Loading 6 Days – 20g/day

Maintenance 4 weeks – 2-3g/day

Flush Out 3-4 weeks

Creatine Loading Guide

Creatine is one of the most widely used supplement for people wanting to increase their muscle mass or simply to help increase the intensity of training. Whilst it has been observed that creatine at low doses, (3-5g a day) can increase levels creatine within the body it can take some time to achieve the same results as following a creatine loading protocol. Below is the most efficient way to increase total creatine stores to help aid in your training 

Loading Protocol – 6 Days – 20g/day (preferably 4 x 5g throughout the day)


Much research has investigated the possibility of a creatine loading protocol. The common protocol for creatine loading is to ingest 20-30g/day for 5-7days, (1).

The first study, (2) to observe the effects of creatine loading looked at different levels of creatine supplementation and found that 1g had little or no effect on creatine concentration in the muscles; however ingestion of around 20g of creatine resulted in a significant increase in skeletal muscle creatine especially over the first couple of days. Another study (3) reported an increase of muscle Total Creatine, (18%) and Phosphocreatine, (10%) when loading creatine of 20g/5days.


Another effective way, (4), for Creatine loading was to consume 0.3kg/bm/day for five to six days and 0.003kg/bm/day thereafter for the maintenance phase (more about that below). Another study, (5) agreed with this as they observed thirty six male and female participants who consumed 0.3kg/bm/day in five ten second sprints. They found that both groups increased in peak power output but higher in the creatine group (13%).


With a plethora of studies looking at creatine it is recommended to consume around 20 grams of creatine for 6 days before moving to the  maintenance phase. The reason for this is that the same effect is observed when using this protocol as using the 0.3kg/bm/day as used in the study mentioned earlier. It has also been shown to be unanimous in other studies that this protocol works (1, 6, 7, 8, 9, 10). 


Maintenance Phase – 4 weeks – 2-3g/day


Once you have successfully completed the loading phase you then need to ensure that the increased level of creatine within the muscle stays high. The recommendation is for 2-3 grams a day for 28days (4 weeks) The timing for maintenance phase was looked at by Hultman et al (4) whose study comprised thirty one male untrained participants who were randomly assigned to one of four groups which had different levels of loading. They found that the most rapid way to load creatine was to consume 20g/day followed by consuming 2g/day for twenty eight days. Another group however was found to achieve the same levels after twenty eight days when consuming 3g/day. It is important that this phase is completed in order to get the maximum benefits.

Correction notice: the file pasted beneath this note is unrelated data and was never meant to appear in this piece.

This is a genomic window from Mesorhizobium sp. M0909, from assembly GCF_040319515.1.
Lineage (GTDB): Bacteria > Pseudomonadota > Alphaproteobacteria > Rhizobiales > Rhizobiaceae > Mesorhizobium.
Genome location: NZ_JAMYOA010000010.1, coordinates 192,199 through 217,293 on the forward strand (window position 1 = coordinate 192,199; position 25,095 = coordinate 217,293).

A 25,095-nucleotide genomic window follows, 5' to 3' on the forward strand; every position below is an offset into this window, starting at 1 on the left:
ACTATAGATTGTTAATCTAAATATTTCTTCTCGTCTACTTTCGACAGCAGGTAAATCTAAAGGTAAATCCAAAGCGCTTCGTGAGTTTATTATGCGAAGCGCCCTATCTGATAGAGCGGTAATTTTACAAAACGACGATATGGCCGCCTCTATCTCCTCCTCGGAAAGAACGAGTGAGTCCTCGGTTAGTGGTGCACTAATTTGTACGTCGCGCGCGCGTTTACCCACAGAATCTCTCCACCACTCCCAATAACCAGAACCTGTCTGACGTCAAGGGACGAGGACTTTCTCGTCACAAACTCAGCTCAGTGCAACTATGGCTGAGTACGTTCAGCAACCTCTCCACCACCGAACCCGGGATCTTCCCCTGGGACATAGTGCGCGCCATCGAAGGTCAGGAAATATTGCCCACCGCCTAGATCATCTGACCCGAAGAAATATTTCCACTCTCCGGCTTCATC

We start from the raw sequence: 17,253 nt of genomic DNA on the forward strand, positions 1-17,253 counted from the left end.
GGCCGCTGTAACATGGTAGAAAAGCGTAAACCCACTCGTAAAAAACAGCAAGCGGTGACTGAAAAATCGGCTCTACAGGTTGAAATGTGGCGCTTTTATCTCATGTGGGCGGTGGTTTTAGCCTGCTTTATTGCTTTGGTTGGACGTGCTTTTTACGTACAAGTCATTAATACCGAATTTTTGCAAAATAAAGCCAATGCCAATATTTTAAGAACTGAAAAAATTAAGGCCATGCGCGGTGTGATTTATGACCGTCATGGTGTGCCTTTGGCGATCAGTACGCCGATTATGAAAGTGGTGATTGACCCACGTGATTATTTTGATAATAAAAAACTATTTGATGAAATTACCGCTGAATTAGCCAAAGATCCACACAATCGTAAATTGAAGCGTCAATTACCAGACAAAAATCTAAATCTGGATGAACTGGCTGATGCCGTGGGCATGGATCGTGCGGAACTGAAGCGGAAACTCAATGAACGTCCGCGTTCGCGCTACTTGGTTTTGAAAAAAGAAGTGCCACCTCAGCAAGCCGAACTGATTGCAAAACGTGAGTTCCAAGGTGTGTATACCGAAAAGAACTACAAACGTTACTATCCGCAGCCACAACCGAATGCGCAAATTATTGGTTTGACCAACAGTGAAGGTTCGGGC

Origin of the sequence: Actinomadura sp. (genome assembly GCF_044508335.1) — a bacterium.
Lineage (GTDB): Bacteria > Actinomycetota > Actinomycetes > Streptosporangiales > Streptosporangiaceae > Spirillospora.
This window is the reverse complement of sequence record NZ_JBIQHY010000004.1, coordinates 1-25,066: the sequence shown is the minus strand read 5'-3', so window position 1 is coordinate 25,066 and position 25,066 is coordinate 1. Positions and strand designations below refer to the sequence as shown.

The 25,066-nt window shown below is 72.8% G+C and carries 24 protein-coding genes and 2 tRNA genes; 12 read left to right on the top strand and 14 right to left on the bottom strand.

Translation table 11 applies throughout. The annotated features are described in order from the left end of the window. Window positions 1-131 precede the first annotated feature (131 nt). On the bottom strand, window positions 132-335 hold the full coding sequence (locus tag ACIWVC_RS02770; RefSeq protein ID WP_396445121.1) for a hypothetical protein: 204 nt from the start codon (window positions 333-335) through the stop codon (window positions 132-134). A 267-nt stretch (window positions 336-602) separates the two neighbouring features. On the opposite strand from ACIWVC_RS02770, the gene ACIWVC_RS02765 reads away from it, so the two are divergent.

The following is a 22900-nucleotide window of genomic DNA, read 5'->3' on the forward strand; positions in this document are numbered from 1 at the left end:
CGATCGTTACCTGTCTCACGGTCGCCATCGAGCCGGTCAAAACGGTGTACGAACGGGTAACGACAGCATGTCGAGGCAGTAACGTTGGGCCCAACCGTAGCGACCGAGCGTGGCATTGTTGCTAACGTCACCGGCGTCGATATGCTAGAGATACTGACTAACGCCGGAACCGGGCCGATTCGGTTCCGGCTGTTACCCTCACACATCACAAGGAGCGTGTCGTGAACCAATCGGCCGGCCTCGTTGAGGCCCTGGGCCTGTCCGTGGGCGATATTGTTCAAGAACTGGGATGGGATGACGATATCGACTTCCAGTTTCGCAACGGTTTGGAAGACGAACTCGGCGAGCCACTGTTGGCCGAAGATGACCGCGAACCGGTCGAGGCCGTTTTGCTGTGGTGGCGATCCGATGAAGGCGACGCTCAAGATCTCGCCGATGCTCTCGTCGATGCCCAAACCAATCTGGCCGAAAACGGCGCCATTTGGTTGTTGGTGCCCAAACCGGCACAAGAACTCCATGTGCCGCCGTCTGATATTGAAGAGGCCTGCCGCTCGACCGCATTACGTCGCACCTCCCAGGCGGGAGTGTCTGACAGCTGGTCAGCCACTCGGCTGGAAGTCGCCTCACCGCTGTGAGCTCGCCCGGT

Flush Out phase – 3-4 weeks


After completing the maintenance phase it is important to stay off of the white stuff for 3-4 weeks. This is to allow your body (and more importantly your kidneys) to rest and recover before your next phase.


Following this advice you should notice a sharp uptake in your training capacity and remember the supplements give you the fuel, but your hard work and training is needed to get the benefits and results you want! 


1 – Greenhaff, P.L., Bodin, K., Soderlund, K., Hultrnan, E. (1994). The influence  of  oral  creatine supplementation  on  muscle phosphocreatine  resynthesis  following  intense  contraction in man. American Journal of Physiology, 266(5), 725-730.

2 – Harris, R. C., Soderlund, K. & Hultman, E. (1992). Elevation of creatine in resting and exercised muscle of normal subjects by creatine supplementation. Clinical Science. 83(3), 367-374.

3 – Casey, A., Constantin – Teodosiu, D., Howell, S., Hultman, E., & Greenhaff, P. L,. (1996). Creatine ingestion favourably affects performance and muscle metabolism during maximal exercise in humans. American Journal of Physiology. 271(1), 31-37.

4 – Hultman, E., Soderland, K., Timmons, J. A., Cederblad, G. & Greenhaff, P. L. (1996). Muscle creatine loading in men. Journal of Apllied Physiology. 81(1), 232-237.

5 – Kirksey, K.B., Warren, B.J., Stone, M.H., Stone, M.R., & Johnson, R.L. (1997). The effects of six weeks of creatine monohydrate supplementation In male and female track athletes. Medicine and Science in Sport and Exercise. 29(5), 145. 

6 – Persky, A. & Brazeau, G. (2001). Clinical pharmacology of the dietary supplement creatine monohydrate. Pharmacology Review. 53(2). 161–176.

7 – Lemon, P.W.R. (2002). Dietary Creatine Supplementation and Exercise Performance: Why Inconsistent Results? Canadian Journal of Applied Physiology. 27(6), 663-680.

8  – Myburgh, K. H., Bold, A., Bellinger, B., Wilson, G., & Noakes, T. D. (1996). Creatine Supplementation and Sprint Training in Cyclists: Metabolic and Performance Effects 483. Medicine & Science in Sports & Exercise, 28(5), 81.

9  – Vandenberghe, K., N. Gillis, M. Van Leemputte, P. Van Hecke, F. Vanstapel, and P. Hespel. (1996). Caffeine counteracts the ergogenic action of muscle creatine loading. Journal of Applied Physiology. 80(2). 452–457.

10 – Vandenberghe, K., Goris, M., Van Hecke, P., Van Leemputte, M., Vangerven, L., & Hespel, P. (1997). Long-term creatine intake is beneficial to muscle performance during resistance training. Journal of Applied Physiology, 83(6), 2055-2063.